🎭 Chicken Burger N Chips
📍 Brixton House
🎫 Gifted
⭐⭐⭐⭐⭐

“The world wasn’t designed for us to succeed playboy, you gotta clock that we’re living in an uneven society.”


Written by Corey Bovell and directed by TD. Moyo, Chicken Burger N Chips is a fast-paced, witty play that tells a story about gentrification and the impact it’s having on the lives of its youths. 

Set in South London, Bovell has produced an authentic coming-of-age story, full of nostalgic references, notable music and the most upbeat performance.

The story

Summer holidays are here and 18-year-old Corey awaits his A-Level results. During his regular routine of hanging out in fast food chain, Morleys with the mandem, Corey meets Jodie, who makes him realise the changes occurring in the Lewisham borough. The more time spent together, Corey grapples with the notion of staying in ‘ends’ or leaving to pursue his dreams.

The play explores gentrification as Corey watches local Lewisham landmarks be demolished and replaced with flats, yoga mats & hipsters – leaving no shops, no markets, and no culture. 

A run-in with rivals further touches on the impact of gang violence and the fear and uncertainty this causes amongst young Black men. As a friend tells Corey that “we live in an uneven society”, Corey wonders what the future holds for him. 

Photo by Helen Murray

My thoughts

TD. Moyo creatively directs the performance with Corey (played by Gamba Cole) cooking fried chicken live on stage as shares his story. This was a fascinating directional choice from Moyo, that didn’t interrupt the flow of the play.

Allyson Julien’s set design accurately represented a family kitchen; photographs on the fridge, a noughties-looking stereo, Ainsley Harriot cookbooks and Dunn’s River seasoning on the counter. Cole utilises the entire space as he shares his adoration for Lewisham. He describes Morley’s as the ‘beacon of South London’, and it’s clear the food spot became a sanctuary for him and his friends.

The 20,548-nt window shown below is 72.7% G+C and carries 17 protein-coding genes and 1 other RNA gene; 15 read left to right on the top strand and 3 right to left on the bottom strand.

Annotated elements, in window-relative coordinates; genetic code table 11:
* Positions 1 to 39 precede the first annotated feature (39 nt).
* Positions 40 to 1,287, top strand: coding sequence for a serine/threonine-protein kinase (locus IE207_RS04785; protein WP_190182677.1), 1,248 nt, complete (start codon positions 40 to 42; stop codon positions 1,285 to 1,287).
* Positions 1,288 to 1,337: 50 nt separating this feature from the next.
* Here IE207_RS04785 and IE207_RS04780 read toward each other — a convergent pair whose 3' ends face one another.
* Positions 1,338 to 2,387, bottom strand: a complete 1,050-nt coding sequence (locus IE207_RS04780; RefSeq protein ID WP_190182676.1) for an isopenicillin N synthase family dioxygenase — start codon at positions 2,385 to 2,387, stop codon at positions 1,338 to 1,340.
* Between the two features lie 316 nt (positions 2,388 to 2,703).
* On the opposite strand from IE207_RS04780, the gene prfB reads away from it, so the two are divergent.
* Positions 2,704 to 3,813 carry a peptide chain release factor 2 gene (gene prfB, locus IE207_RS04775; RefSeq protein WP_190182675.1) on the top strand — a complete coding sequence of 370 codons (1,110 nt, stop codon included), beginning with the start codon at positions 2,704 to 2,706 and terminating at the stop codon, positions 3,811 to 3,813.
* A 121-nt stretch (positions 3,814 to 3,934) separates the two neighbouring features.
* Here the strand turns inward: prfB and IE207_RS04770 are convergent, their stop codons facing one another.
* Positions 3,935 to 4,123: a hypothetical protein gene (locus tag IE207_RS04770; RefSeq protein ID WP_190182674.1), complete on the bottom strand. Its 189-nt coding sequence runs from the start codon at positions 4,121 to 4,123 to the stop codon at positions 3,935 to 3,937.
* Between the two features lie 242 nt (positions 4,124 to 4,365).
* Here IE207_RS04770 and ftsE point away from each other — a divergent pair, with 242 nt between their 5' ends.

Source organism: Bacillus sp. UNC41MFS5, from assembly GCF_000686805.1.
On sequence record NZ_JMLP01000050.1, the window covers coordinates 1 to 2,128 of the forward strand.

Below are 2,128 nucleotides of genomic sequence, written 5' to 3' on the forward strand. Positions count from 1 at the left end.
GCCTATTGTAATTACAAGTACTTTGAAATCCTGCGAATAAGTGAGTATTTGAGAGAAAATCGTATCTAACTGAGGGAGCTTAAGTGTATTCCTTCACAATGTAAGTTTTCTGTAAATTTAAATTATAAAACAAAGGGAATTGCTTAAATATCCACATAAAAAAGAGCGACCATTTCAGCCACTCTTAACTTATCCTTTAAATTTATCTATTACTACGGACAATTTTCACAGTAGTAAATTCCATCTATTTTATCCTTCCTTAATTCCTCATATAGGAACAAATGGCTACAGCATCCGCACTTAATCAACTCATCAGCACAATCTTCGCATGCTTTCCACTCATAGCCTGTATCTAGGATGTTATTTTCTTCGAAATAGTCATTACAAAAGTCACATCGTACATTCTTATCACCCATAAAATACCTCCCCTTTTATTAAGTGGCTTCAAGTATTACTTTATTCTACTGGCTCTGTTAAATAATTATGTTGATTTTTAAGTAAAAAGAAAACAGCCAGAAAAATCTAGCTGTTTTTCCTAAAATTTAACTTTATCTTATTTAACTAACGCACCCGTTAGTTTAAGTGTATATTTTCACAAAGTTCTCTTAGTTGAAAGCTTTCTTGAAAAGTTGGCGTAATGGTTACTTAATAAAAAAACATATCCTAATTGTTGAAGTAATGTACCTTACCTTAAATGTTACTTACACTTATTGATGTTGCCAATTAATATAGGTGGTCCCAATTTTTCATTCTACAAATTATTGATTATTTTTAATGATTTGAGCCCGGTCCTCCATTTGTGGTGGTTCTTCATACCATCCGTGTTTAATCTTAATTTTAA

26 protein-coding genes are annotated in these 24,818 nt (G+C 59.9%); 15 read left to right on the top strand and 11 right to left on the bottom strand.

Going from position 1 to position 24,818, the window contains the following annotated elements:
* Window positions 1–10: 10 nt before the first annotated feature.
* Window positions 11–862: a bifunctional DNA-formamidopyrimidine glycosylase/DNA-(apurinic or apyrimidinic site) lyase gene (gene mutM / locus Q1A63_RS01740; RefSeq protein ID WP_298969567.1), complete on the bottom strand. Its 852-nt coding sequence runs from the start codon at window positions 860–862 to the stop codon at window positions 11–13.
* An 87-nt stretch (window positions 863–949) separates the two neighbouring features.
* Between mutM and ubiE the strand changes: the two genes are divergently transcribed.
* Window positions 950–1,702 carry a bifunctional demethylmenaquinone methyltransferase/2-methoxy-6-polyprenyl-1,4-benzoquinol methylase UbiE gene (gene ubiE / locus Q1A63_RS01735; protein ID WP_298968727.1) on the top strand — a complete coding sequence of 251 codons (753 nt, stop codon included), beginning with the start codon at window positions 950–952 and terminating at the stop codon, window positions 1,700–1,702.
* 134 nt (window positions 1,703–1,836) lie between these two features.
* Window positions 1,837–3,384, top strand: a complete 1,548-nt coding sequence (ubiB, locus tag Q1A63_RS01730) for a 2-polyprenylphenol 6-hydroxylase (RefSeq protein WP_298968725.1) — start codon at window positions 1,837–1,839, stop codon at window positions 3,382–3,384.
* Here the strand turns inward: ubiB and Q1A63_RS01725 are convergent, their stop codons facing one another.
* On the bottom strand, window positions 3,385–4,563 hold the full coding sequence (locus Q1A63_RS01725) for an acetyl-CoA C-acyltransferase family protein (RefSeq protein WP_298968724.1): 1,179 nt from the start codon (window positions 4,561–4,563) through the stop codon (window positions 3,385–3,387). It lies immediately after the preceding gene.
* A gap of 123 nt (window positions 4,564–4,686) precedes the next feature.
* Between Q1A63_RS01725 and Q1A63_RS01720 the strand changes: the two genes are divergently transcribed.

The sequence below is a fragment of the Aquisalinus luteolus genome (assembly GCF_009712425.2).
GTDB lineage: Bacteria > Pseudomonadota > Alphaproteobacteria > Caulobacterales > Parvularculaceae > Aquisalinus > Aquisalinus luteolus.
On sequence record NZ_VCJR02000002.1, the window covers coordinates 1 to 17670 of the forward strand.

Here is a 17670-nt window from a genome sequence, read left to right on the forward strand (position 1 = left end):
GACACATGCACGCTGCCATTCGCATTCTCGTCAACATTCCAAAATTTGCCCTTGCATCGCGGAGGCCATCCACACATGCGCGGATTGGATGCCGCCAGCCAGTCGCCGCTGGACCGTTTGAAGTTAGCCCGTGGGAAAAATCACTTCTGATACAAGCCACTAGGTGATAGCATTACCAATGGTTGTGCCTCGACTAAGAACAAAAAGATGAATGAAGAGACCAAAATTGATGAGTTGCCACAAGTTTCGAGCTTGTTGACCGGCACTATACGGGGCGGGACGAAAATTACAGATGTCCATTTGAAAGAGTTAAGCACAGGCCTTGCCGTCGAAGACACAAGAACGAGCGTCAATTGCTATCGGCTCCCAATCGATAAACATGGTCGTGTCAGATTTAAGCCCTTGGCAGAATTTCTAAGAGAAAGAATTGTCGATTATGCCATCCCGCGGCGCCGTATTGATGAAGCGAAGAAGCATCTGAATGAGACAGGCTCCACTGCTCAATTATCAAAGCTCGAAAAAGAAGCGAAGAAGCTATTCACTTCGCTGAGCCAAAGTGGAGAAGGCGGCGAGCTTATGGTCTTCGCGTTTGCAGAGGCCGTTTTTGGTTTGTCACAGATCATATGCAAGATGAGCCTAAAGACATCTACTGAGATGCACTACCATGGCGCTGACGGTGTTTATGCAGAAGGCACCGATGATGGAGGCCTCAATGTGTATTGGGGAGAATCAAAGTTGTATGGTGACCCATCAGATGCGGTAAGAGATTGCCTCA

Photo by Helen Murray

Gamba Cole puts on a fantastic performance as Corey in this solo show. Cole oozed charisma and humour in the role, keeping the audience engrossed all throughout. 

Bovell’s writing is engaging, witty and sparks pure joy, which is exactly what Cole delivered. I laughed a lot during the performance, especially during the scenes in Morley’s. 

There was multi-roleplaying from Cole as he effortlessly transformed into different characters in the story. Cole impressively showcased a range of mannerisms. Each character portrayal felt relatable, adding even more depth to the story. Additionally, Ben Garcia’s seamless lighting design did well to indicate the transitions between characters. The show also featured musical interludes of various genres, and the audience couldn’t help but join in.

Photo by Helen Murray

Overall, Chicken Burger N Chips is captivating, filled to the brim with enthusiasm and joy. It’s incredibly moving as Bovell incorporates important themes throughout. At its core, the show is a celebration of South London. It also takes its time to explore issues teenagers face and the socio-economic impacts of gentrification in working-class areas in London.

As a Millenial that grew up in South London, eating Morley’s every other day after school, I am thankful that this play exists. I hope it returns for an even longer run on stage!